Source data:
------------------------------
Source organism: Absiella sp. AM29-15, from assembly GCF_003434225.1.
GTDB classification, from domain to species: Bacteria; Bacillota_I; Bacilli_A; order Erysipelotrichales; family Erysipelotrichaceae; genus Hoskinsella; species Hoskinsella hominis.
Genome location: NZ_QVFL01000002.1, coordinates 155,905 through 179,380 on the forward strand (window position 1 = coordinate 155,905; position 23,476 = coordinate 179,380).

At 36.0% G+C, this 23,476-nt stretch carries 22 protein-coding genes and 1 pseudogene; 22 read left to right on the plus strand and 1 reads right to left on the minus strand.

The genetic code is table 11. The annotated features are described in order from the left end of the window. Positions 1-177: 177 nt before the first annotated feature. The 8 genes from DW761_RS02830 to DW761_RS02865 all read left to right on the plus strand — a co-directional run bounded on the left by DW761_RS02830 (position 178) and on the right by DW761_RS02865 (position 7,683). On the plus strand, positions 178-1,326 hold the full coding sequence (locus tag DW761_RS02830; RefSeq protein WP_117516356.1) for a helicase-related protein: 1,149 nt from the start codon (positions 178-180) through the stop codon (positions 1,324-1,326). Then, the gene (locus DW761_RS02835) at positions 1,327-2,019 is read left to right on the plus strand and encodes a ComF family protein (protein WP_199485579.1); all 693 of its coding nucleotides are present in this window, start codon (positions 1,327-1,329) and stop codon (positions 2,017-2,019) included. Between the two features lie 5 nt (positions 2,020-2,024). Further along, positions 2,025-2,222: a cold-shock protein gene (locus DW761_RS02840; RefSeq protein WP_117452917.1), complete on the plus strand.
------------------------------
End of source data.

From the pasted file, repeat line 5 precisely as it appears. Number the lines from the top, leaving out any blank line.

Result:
The genetic code is table 11. The annotated features are described in order from the left end of the window. Positions 1-177: 177 nt before the first annotated feature. The 8 genes from DW761_RS02830 to DW761_RS02865 all read left to right on the plus strand — a co-directional run bounded on the left by DW761_RS02830 (position 178) and on the right by DW761_RS02865 (position 7,683). On the plus strand, positions 178-1,326 hold the full coding sequence (locus tag DW761_RS02830; RefSeq protein WP_117516356.1) for a helicase-related protein: 1,149 nt from the start codon (positions 178-180) through the stop codon (positions 1,324-1,326). Then, the gene (locus DW761_RS02835) at positions 1,327-2,019 is read left to right on the plus strand and encodes a ComF family protein (protein WP_199485579.1); all 693 of its coding nucleotides are present in this window, start codon (positions 1,327-1,329) and stop codon (positions 2,017-2,019) included. Between the two features lie 5 nt (positions 2,020-2,024). Further along, positions 2,025-2,222: a cold-shock protein gene (locus DW761_RS02840; RefSeq protein WP_117452917.1), complete on the plus strand.